MADISON — A forensic audit by the West Virginia State Auditor’s Office that includes the accounting practices of the City of Madison has increased in scope by three years.
The audit was originally thought to reach back to 2015; it is now stretching back to and including 2012.
In January, the Coal Valley News reported that the city owed up to $622,000 in federal taxes dating back to 2016. Included in the tax debt is approximately $346,000 in federal income withholding and another estimated $200,000 in FICA deductions that were never paid. The funds were supposed to have been withheld from the paychecks of the city’s 18 employees and forwarded to the IRS.
The auditor’s office’s General Council and Director of the Public and Integrity Fraud Unit Steve Connolly said on Thursday that the investigation has been extended.
“We are continuing to investigate the case with the cooperation with the City of Madison and we have communicated our preliminary findings to the Boone County Prosecuting Attorney (Keith Randolph), and he has requested that we continue on with our investigation until it results in holding accountable the responsible party or parties who perpetrated criminal acts against the City of Madison.”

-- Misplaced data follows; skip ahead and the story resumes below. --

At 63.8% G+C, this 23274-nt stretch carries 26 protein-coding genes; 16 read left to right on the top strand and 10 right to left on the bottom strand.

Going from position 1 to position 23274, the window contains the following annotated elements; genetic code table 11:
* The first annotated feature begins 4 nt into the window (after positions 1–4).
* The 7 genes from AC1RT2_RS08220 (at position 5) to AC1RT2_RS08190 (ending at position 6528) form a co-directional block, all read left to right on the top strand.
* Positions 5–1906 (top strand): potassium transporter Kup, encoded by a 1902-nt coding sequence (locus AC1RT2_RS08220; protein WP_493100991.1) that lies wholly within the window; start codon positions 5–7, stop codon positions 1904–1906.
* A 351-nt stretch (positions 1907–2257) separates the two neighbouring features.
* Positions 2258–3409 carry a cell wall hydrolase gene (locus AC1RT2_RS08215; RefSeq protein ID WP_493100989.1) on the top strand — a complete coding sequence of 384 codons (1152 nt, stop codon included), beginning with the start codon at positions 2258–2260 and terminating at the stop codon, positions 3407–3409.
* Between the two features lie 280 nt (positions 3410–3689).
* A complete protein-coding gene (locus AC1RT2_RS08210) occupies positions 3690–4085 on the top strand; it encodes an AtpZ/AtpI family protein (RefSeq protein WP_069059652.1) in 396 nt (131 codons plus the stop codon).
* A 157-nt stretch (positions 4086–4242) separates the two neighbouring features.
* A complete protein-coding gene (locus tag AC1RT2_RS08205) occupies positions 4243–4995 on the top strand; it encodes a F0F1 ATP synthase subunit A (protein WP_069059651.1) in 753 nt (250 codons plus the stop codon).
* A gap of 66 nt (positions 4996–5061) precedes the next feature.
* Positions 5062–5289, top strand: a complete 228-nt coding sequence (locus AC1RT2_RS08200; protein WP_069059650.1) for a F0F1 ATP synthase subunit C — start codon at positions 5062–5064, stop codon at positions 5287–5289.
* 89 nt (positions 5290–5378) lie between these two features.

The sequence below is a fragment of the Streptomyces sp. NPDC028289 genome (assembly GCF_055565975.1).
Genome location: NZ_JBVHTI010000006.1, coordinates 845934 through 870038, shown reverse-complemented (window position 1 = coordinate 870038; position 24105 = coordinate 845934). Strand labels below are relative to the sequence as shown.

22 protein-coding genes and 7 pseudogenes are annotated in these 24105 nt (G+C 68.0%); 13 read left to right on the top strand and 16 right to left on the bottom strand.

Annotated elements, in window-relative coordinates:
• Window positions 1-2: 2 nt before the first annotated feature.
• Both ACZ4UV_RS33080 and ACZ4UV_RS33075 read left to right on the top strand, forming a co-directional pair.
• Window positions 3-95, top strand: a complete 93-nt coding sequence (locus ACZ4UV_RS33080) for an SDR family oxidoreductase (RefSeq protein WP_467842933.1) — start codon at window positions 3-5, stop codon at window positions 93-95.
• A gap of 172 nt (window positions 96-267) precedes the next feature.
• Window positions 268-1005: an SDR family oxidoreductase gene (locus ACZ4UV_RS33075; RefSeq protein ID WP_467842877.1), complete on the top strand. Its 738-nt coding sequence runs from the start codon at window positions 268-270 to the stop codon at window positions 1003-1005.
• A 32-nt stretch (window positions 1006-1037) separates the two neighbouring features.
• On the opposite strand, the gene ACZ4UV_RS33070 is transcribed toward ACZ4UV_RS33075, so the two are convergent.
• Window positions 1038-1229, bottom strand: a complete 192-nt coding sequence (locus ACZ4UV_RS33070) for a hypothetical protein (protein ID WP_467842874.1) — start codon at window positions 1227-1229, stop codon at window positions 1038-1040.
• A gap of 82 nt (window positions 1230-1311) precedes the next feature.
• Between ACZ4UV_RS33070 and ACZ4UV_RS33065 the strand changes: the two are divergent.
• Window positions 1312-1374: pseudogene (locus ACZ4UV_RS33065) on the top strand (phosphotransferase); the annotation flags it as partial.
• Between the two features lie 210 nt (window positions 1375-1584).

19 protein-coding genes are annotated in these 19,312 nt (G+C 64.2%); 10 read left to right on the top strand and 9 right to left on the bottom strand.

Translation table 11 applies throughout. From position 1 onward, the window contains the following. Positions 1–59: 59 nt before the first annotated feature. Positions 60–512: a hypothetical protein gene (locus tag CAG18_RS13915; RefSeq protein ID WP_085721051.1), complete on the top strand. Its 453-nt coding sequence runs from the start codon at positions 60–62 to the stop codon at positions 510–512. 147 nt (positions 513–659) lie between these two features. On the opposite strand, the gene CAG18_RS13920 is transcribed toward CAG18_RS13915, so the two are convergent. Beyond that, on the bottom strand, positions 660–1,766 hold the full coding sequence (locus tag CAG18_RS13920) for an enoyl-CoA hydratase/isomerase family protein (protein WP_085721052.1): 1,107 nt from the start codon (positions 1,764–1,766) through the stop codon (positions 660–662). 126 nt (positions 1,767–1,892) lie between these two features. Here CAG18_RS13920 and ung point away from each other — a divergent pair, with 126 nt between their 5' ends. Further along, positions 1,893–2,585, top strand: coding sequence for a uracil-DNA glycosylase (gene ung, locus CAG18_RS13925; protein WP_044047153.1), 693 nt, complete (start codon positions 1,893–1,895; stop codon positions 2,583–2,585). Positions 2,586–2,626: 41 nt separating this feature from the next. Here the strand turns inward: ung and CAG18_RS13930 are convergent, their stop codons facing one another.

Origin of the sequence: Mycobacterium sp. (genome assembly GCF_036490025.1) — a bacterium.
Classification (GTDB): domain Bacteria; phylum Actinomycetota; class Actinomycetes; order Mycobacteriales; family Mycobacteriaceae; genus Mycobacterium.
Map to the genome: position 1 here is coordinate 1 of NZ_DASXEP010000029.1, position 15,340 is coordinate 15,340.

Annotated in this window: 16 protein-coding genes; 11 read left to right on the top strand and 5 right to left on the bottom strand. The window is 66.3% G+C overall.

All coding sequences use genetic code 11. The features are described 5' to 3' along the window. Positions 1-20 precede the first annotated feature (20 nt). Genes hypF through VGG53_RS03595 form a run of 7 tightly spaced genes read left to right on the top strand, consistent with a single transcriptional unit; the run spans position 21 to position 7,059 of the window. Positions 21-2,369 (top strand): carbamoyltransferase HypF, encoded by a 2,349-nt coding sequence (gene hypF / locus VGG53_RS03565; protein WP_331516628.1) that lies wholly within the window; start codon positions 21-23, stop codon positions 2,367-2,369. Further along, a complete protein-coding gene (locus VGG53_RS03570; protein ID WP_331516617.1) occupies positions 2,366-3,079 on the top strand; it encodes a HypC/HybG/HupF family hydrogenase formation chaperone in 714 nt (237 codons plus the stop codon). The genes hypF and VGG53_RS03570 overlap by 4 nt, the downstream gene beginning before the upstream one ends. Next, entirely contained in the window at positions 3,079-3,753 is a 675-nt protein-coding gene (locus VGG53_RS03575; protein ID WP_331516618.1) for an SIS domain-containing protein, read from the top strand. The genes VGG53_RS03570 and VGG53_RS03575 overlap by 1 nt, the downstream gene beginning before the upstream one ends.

Connolly added that the investigation includes all cash payments made to the city between 2012 and 2020, and investigators are evaluating all payroll and leave balances for that entire scope.
The director said the Madison investigation has not been hindered by the COVID-19 pandemic, which has presented challenges around the state in terms of audits.
“That scope has broadened, which has caused that delay in our findings,” he said. “The courts in West Virginia not holding hearings have prevented challenges in other cases, but not in this particular case.”
Connolly said City of Madison officials have been transparent and responsive to the auditor’s requests.
“The City Attorney Chip Shaffer and the city leadership has been an open book with us,” he said. “This includes Mayor (Buddy) Hudson and (City Manager and Police Chief Chet) Burgess. They’ve been responsive to everything we’ve needed throughout all of this, and that is noteworthy.”
Burgess added that the city would continue to cooperate with the state agency.
“We’re going to give them everything they need, and we’re going to do it in a timely manner,” he said. “We look forward to a conclusion and realize that we have a few more months to go before we get there. We’re making good progress, and that pleases me.”
With penalties and fees resulting from unpaid federal withholdings from city employees, including FICA, the city could owe up to $1.3 million, including interest and late fees, as the IRS has placed an $804,000 lien on city-owned property.
The city has made multiple $5,000 monthly payments to the IRS and hopes to have those property liens lifted in the coming months.